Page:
PRESS RELEASE - Texas Freestanding ERs’ Essential to Overwhelmed Healthcare System During Surge

AUSTIN, TX (August 30, 2021)-  Amid the worst wave of COVID-19 to date, Texas Freestanding ERs are proving an essential front-line resource for an overwhelmed healthcare system by holding and caring for patients for whom no hospital beds are available. Hospitals across the state are grappling with a lack of ICU bed availability, and Freestanding ERs are consequently taking in patients who would otherwise end up lining hospital hallways, waiting rooms and, in some cases, parking lots.

“For us, this is the worst surge since COVID has started,” said Dr. Robert Velarde of Altus Baytown. “It’s hectic. It’s tiring. It’s stressful. Due to a lack of hospital beds.”

Freestanding ERs, like hospital ERs, are designed to triage, stabilize and when necessary, prepare patients for transfer to the Intensive Care Unit or surgery to receive additional care not provided in the emergency room.

“We’re having to take care of not only emergency patients but also ICU-level patients,” said Jeffrey Beers, a board-certified emergency room physician at a freestanding ER in Longview.

In recent weeks, however, staffing shortages have prevented some hospitals from being able to accept transfer patients from Freestanding ERs, despite transfer agreements between the facilities. In many cases, Freestanding ERs are holding patients for days while attempting to find a hospital that can care for them.

"We are the first line of defense, patients come to our emergency center when they require oxygen, or an ICU bed, we get them stabilized, and then we immediately start working on a transfer and typically that would take an hour or so," said Dr.  Jeremy Gabrysch, Director of The Emergency Clinic in La Vernia Texas. "Now we're seeing that it takes days sometimes, where we're caring for these patients while our doctors and nurses are on the phone trying to get beds for these patients. In some cases, we're calling hospitals as far away as Laredo or Corpus Christi even, if the beds in San Antonio are not available, just trying to find an ICU bed for a patient we are caring for in our emergency room."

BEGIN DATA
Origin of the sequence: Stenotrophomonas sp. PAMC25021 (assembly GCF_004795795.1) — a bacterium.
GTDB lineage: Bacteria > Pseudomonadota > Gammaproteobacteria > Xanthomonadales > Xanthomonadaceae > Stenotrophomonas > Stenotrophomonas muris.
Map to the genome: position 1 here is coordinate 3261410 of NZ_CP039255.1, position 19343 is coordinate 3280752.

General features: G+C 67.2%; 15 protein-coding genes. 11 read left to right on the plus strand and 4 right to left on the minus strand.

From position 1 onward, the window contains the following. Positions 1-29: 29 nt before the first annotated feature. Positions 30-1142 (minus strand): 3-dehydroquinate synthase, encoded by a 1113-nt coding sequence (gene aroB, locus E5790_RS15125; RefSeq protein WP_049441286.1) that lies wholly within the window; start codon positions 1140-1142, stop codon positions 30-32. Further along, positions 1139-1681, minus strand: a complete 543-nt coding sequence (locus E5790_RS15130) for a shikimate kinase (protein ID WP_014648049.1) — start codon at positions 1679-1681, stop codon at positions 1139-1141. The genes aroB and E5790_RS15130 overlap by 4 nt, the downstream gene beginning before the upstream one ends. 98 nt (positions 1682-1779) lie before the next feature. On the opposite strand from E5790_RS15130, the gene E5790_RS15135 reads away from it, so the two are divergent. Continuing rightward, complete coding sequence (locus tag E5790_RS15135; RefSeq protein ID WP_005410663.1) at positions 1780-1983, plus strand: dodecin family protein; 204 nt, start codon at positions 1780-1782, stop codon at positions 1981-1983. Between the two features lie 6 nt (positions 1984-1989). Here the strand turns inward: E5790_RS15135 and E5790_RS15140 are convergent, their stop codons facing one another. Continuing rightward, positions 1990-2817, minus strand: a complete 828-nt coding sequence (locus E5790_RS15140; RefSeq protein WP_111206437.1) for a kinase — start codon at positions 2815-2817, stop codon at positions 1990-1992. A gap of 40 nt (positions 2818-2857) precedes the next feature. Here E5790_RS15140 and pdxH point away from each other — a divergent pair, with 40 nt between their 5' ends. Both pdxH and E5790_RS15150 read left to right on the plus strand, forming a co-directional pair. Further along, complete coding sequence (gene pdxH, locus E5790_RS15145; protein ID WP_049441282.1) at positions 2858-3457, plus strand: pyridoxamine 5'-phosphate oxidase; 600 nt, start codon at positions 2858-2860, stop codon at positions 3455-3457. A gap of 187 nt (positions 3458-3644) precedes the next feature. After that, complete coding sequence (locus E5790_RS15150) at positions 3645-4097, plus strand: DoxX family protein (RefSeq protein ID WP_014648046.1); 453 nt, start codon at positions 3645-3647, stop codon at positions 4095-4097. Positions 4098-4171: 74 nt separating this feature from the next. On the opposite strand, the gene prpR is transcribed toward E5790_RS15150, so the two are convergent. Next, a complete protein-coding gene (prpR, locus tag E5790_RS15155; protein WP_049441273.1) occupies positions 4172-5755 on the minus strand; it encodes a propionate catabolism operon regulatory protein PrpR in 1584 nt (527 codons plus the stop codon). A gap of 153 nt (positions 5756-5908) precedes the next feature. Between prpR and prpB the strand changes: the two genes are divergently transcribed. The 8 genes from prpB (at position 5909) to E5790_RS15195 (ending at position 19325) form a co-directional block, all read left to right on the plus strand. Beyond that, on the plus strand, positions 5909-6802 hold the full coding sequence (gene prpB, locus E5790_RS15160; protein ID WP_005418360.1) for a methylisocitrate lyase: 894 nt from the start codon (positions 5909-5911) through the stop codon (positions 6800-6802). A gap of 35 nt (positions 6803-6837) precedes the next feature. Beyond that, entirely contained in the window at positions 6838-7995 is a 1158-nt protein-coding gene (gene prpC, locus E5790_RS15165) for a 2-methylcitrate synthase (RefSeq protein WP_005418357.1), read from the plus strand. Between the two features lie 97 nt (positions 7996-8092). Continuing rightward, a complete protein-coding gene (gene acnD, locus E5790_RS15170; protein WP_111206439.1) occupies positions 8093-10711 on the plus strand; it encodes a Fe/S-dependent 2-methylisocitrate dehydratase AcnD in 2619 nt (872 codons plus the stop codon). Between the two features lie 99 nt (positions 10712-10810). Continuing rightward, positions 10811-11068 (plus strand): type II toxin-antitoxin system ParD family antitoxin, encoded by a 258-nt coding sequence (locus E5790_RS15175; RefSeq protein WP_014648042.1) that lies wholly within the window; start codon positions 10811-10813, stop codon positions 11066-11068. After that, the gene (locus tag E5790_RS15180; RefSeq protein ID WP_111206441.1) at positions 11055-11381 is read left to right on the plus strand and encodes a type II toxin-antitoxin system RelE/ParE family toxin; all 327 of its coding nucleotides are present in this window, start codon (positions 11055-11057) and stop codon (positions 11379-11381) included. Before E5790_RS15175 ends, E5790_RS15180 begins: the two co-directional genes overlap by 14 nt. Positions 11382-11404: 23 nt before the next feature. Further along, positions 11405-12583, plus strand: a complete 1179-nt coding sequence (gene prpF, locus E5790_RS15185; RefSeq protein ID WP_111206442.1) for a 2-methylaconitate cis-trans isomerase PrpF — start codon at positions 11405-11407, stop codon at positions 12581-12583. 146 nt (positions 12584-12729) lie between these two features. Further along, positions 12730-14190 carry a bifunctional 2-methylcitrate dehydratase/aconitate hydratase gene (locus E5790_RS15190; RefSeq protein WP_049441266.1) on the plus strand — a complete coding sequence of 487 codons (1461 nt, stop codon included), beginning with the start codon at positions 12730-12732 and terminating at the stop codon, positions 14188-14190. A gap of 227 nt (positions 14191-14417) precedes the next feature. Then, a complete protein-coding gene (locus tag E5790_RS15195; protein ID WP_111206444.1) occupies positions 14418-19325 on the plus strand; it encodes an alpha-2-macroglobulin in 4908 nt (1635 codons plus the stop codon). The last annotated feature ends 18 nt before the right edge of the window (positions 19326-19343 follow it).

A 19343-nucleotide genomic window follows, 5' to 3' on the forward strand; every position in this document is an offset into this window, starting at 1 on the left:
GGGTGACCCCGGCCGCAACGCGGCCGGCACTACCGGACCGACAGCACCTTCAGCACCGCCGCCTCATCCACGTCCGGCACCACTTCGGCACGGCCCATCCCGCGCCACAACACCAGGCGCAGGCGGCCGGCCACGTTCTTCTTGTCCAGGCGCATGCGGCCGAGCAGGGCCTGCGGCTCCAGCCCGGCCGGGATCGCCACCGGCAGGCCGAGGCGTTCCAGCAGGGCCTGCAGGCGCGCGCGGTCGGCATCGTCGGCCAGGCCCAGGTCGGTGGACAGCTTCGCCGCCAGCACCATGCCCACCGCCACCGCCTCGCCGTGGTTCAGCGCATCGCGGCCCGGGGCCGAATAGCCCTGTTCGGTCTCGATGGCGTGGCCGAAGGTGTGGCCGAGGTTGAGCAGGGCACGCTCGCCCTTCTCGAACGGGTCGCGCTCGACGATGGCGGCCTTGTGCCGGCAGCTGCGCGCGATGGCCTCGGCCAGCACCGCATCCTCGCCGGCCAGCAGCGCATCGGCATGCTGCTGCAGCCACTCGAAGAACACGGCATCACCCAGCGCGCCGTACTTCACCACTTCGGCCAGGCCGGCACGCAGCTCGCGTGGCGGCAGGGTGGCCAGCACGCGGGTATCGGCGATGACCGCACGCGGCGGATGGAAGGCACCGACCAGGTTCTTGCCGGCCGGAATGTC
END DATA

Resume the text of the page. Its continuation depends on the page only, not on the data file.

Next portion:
Holding patients in an ER who require intensive care or surgery for an extended period is highly unusual and risks poorer outcomes for patients. The State of Texas requires Freestanding ERs to report if they had to hold a patient longer than 23 hours. Many facilities have had staff members call more than 80 hospitals and often had to turn to google to look for a hospital bed for a patient. One facility even hired a staff member whose sole function was to track down any hospitals accepting transfers in order to find beds for patients.

Because of the high number of COVID-19-related hospitalizations, Texans suffering from common health emergencies, like strokes, heart attacks and injuries, are affected by the hospital bed shortage as well.

“If they happen to get anything else like a urinary tract infection that gets complicated or a kidney stone that needs a procedure, they can’t get a bed. They can’t get treatment,” Dr. Velarde of Altus Baytown said.

There are more than 200 freestanding ERs in Texas offering 1500 extra beds across the state. Without the life-saving care provided by these facilities throughout the state, the Texas healthcare system would lack an increasingly essential front-line resource during these extraordinarily demanding times. Thanks to the creation of the freestanding ER industry by the Texas Legislature in 2009, Texans in need have high quality emergency medical care with shorter wait times throughout the state. Freestanding ERs are serving their communities and alleviating the strain on Texas’ hospital system as patients with medical emergencies – whether COVID-related or not – turn to them in their time of need. Freestanding ER staff, like their peers in hospitals, are working back-to-back shifts and are serving patients at risk to their own health and lives.

“The men and women who have been risking themselves to serve their patients in Texas Freestanding ERs are healthcare heroes,” said Kevin Herrington, President of TAFEC. “During this surge, they not only have to care for patients but embark on lengthy searches to find them the next stage of care, whether ICU or surgery. They are making superhuman efforts to keep up with the demand for care and they’re meeting the challenge. We owe them a tremendous debt of gratitude.”